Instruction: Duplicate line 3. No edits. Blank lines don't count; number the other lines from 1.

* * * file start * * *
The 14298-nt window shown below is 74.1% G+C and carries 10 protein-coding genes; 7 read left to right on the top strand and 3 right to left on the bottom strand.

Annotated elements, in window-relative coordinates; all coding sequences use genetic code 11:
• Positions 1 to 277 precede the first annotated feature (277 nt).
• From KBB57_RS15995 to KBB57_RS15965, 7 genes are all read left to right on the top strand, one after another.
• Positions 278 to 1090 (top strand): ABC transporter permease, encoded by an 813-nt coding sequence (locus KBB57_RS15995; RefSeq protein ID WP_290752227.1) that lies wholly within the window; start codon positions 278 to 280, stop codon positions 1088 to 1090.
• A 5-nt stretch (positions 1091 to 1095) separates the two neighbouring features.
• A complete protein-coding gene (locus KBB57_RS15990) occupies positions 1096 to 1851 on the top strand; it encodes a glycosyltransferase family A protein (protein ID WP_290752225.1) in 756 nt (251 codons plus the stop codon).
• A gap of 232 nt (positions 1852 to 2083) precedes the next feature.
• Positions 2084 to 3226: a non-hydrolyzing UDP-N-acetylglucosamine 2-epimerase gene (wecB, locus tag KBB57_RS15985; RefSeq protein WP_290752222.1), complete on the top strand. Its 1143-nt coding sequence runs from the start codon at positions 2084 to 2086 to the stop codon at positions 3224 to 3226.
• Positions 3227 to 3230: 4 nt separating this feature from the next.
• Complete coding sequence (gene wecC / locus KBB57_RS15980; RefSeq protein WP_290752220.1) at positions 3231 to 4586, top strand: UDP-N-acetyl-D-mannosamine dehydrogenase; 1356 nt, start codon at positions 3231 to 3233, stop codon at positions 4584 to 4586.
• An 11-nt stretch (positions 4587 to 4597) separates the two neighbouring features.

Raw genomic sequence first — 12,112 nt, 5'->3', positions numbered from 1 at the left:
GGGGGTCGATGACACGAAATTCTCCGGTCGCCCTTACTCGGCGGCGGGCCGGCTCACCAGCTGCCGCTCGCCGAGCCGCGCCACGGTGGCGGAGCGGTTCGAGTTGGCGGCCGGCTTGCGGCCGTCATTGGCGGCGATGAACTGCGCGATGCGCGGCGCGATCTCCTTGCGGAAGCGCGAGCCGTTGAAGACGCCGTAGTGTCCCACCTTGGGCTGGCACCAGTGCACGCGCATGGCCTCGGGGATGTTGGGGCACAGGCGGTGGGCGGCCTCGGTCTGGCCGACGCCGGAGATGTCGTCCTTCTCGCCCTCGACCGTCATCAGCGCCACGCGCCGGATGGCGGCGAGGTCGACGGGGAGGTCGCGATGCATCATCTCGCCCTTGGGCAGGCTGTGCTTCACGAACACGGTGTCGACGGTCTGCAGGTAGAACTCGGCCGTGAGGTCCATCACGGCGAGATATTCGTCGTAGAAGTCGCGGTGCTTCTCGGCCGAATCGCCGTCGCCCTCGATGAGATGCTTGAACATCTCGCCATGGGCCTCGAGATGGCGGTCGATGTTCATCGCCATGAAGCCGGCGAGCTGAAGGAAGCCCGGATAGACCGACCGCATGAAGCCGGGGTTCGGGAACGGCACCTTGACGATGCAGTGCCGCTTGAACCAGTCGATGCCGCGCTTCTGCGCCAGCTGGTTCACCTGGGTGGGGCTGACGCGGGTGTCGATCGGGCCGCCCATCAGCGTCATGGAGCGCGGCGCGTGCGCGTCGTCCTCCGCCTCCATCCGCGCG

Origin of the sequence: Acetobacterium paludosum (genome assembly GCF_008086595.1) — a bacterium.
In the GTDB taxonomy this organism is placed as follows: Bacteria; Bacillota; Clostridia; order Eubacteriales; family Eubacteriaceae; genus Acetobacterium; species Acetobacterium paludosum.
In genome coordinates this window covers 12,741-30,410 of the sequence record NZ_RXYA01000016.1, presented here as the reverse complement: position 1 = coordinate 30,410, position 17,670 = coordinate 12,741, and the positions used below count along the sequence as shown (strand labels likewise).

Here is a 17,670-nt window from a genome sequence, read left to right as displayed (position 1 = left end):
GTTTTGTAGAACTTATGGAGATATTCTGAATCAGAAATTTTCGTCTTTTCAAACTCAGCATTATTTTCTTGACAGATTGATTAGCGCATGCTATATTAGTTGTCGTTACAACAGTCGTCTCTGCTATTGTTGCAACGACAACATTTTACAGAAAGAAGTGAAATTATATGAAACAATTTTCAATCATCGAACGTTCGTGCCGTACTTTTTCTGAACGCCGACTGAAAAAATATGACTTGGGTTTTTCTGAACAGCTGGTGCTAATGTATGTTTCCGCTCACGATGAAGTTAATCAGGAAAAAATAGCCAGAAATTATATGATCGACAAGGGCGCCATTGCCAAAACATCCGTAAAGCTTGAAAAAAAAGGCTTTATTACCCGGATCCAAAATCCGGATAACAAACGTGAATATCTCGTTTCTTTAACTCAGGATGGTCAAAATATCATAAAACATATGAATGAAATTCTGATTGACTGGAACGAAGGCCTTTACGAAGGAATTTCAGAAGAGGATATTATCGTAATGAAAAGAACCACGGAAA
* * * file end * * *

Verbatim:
• Positions 1 to 277 precede the first annotated feature (277 nt).